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In Re Myles M., Petitioner-Respondent v. Pei-Fong K.

New York Supreme and/or Appellate Courts Appellate Division, First Department


March 13, 2012

IN RE MYLES M., PETITIONER-RESPONDENT,
v.
PEI-FONG K., RESPONDENT-APPELLANT.

Matter of Matter of Myles M. v Pei-Fong K.

Published by New York State Law Reporting Bureau pursuant to Judiciary Law § 431.

This opinion is uncorrected and subject to revision before publication in the Official Reports.

Decided on March 13, 2012

Saxe, J.P., Sweeny, Freedman, Manzanet-Daniels, JJ.

Order, Family Court, New York County (Monica Schulman, Referee), entered on or about March 28, 2011, which modified a temporary order of visitation to grant petitioner unsupervised visitation with the parties' child, unanimously affirmed, without costs.

The court properly determined the matter of visitation without a plenary evidentiary hearing (see e.g. Matter of David T., 268 AD2d 309 [2000]). It took judicial notice of the parties' many appearances before the court during the past year, the December 2010 adjudication that petitioner had committed several family offenses against respondent, and the five-year order of protection issued against him in her favor. It also heard the testimony of a forensic social worker who had observed some 80 supervised visits between petitioner and the child during the course of a year, and considered his reports on those visits and his proposed plan for gradually including unsupervised visitation in petitioner's visitation schedule with the child.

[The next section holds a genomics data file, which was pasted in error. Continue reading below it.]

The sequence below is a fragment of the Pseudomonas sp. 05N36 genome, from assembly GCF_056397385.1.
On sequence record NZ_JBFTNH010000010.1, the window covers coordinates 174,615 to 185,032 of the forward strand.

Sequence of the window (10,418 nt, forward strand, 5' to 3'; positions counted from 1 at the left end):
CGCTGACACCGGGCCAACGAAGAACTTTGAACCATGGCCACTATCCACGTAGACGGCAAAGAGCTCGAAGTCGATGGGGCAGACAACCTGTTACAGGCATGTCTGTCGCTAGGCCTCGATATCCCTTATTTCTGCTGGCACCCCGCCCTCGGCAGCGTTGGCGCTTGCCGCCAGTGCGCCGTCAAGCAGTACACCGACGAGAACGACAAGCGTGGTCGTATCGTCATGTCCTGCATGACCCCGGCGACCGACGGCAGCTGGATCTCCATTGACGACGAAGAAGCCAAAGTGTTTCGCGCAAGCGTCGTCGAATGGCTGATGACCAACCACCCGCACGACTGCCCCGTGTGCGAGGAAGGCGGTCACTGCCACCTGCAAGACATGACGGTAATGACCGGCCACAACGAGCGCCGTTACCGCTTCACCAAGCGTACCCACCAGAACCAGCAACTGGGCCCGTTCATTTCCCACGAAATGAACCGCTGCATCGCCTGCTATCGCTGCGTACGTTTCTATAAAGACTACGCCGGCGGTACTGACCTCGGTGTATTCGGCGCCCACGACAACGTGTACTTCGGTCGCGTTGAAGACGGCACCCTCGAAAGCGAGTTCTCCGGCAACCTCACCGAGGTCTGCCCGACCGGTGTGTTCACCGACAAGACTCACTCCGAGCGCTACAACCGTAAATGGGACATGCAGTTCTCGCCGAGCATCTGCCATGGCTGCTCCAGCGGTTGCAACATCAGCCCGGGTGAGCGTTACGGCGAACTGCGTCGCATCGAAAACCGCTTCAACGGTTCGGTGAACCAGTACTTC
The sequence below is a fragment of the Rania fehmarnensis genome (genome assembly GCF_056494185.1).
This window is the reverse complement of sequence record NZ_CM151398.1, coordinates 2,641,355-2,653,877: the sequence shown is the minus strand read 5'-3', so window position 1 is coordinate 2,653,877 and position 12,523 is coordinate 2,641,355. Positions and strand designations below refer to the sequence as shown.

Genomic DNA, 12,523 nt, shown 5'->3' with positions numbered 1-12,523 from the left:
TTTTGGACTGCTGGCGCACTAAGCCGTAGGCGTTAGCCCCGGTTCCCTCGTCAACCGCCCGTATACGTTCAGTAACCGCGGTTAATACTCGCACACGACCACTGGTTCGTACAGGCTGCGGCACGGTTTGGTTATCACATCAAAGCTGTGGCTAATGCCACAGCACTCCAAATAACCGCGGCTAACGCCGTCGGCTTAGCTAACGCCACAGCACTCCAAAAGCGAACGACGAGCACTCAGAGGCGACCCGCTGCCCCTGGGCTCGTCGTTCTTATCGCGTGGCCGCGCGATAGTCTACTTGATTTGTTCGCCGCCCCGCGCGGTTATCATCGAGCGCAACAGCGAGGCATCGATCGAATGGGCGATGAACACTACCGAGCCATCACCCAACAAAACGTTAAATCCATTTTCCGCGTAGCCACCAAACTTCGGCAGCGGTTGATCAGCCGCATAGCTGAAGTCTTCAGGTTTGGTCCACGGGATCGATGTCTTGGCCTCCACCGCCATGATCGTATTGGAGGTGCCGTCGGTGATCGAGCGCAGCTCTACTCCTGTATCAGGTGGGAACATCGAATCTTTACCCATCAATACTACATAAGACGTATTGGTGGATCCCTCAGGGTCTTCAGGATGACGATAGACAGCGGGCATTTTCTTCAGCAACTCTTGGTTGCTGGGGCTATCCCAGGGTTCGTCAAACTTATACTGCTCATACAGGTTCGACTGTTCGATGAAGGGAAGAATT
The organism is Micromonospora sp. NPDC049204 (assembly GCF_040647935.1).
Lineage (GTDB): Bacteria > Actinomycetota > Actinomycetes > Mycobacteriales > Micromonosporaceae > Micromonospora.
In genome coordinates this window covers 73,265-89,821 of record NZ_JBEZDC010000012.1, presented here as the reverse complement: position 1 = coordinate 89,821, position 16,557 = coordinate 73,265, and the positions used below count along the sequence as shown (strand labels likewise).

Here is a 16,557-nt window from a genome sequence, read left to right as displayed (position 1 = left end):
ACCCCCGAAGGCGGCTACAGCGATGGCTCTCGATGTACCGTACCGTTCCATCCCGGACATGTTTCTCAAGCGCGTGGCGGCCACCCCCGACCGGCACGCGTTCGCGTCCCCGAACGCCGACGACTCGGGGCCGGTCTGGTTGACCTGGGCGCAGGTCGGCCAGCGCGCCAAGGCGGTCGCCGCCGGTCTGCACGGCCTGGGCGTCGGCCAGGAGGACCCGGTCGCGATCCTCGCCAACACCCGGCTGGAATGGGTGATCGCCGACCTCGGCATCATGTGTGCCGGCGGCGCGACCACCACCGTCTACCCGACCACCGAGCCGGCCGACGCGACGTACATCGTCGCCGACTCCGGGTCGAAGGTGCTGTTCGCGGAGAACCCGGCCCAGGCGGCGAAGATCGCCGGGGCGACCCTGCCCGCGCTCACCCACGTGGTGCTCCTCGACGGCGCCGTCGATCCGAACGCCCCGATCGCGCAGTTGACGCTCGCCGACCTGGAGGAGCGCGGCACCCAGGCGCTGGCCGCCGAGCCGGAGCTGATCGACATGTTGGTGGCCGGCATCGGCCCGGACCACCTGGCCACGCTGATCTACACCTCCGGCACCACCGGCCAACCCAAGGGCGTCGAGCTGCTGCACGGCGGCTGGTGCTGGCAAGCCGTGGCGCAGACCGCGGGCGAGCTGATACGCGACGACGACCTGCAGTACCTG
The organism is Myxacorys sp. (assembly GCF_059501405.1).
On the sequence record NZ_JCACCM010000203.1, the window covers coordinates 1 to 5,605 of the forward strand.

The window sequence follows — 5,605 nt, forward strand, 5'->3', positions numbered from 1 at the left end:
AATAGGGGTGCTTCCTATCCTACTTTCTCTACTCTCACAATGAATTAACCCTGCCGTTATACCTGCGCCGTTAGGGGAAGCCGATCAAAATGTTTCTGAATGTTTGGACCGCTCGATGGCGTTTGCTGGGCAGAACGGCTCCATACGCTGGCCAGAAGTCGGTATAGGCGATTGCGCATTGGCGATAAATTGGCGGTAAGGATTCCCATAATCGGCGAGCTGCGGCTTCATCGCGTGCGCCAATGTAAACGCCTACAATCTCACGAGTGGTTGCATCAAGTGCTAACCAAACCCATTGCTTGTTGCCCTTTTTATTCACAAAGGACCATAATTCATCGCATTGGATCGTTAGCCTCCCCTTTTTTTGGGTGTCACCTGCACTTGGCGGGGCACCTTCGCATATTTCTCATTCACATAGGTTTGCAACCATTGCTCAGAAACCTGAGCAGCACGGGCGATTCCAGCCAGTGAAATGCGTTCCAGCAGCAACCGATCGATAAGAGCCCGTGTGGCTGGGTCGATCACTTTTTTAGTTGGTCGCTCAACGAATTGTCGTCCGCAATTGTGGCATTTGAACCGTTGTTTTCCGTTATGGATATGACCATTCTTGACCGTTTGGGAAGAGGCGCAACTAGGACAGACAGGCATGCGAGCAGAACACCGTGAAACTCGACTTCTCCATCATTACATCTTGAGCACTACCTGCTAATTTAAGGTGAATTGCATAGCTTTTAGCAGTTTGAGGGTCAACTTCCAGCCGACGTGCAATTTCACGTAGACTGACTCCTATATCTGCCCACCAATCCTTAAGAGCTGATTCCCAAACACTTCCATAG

The determination that unsupervised visitation with petitioner is in the child's best interests has a sound and substantial basis in the record (see Matter of Frank M. v Donna W., 44 AD3d 495 [2007]). The social worker reported that the visits he observed between petitioner and the child were overwhelmingly positive, that petitioner and the child had bonded, and that petitioner was a loving and capable parent. Although petitioner has a history of alcohol and substance abuse, he submitted to court-ordered drug testing, and the results were negative. Moreover, the evidence demonstrates that the child was at risk only when she was present during the incidents of domestic violence by petitioner against respondent, while the parties were still in a relationship. The plan structured by the court, in reliance on the expertise of the social worker and the family services agency, minimized that risk by mandating that exchanges be made at the agency's office to avoid contact between the parties. Indeed, the parties had been making exchanges at the agency's office for nearly a year, without a single violent episode.

THIS CONSTITUTES THE DECISION AND ORDER OF THE SUPREME COURT, APPELLATE DIVISION, FIRST DEPARTMENT.

ENTERED: MARCH 13, 2012

CLERK

20120313

© 1992-2012 VersusLaw Inc.



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